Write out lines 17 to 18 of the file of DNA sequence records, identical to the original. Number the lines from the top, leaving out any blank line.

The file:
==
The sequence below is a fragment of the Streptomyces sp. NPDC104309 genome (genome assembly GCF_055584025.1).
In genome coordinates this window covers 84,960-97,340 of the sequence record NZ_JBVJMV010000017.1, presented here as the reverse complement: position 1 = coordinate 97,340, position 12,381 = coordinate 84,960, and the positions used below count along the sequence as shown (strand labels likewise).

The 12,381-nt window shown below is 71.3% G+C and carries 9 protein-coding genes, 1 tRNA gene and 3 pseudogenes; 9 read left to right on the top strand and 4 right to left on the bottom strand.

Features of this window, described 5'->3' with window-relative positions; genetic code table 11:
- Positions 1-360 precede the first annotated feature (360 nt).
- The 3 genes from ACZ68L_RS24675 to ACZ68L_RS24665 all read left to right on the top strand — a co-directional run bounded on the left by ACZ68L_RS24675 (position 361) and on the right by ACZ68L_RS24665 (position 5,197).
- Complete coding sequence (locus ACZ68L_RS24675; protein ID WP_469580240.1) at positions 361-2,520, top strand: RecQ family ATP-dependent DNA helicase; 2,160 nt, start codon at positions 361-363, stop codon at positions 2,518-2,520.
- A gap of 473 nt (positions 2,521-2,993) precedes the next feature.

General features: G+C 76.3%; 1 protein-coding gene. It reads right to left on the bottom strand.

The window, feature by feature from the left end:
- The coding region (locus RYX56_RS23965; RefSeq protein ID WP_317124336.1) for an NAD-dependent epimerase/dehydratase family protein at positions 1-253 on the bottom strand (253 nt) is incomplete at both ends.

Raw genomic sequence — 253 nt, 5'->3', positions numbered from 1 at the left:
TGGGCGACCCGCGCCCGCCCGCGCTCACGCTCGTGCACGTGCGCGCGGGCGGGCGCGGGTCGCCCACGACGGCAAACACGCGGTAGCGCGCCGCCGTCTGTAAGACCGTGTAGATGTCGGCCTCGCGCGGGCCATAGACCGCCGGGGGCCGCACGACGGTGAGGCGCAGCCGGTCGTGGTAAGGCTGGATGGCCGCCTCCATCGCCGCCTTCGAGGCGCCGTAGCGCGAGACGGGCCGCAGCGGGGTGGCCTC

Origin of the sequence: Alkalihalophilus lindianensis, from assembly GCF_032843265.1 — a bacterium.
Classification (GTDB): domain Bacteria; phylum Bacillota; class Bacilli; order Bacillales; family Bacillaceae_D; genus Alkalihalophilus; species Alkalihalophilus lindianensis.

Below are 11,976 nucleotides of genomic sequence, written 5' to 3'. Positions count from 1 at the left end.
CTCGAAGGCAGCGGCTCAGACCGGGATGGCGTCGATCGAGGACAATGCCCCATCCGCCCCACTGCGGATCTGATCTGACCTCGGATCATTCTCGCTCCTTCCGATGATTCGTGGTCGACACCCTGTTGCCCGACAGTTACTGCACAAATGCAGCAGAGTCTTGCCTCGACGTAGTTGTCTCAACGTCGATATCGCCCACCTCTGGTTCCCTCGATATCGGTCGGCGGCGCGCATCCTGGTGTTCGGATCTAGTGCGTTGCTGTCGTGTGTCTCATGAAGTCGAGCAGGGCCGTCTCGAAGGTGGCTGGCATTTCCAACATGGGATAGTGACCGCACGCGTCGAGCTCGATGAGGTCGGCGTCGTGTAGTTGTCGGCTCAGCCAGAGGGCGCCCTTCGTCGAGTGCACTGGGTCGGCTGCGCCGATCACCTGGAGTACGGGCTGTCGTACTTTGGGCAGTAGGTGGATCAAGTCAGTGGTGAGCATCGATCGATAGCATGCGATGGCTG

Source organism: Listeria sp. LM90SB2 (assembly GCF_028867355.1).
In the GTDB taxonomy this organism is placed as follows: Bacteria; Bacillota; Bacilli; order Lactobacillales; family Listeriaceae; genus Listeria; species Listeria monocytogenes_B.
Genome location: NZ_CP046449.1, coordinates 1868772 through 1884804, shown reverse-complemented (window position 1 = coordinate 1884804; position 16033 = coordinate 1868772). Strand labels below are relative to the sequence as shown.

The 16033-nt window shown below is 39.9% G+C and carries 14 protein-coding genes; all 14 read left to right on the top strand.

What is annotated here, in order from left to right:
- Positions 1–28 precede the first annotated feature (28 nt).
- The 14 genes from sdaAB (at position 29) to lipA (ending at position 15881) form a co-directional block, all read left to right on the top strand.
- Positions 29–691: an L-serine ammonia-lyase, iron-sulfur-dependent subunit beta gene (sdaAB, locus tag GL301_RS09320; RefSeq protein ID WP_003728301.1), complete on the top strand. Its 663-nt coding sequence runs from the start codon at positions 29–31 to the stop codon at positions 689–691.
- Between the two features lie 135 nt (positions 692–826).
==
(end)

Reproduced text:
CTCGAAGGCAGCGGCTCAGACCGGGATGGCGTCGATCGAGGACAATGCCCCATCCGCCCCACTGCGGATCTGATCTGACCTCGGATCATTCTCGCTCCTTCCGATGATTCGTGGTCGACACCCTGTTGCCCGACAGTTACTGCACAAATGCAGCAGAGTCTTGCCTCGACGTAGTTGTCTCAACGTCGATATCGCCCACCTCTGGTTCCCTCGATATCGGTCGGCGGCGCGCATCCTGGTGTTCGGATCTAGTGCGTTGCTGTCGTGTGTCTCATGAAGTCGAGCAGGGCCGTCTCGAAGGTGGCTGGCATTTCCAACATGGGATAGTGACCGCACGCGTCGAGCTCGATGAGGTCGGCGTCGTGTAGTTGTCGGCTCAGCCAGAGGGCGCCCTTCGTCGAGTGCACTGGGTCGGCTGCGCCGATCACCTGGAGTACGGGCTGTCGTACTTTGGGCAGTAGGTGGATCAAGTCAGTGGTGAGCATCGATCGATAGCATGCGATGGCTG

Source organism: Listeria sp. LM90SB2 (assembly GCF_028867355.1).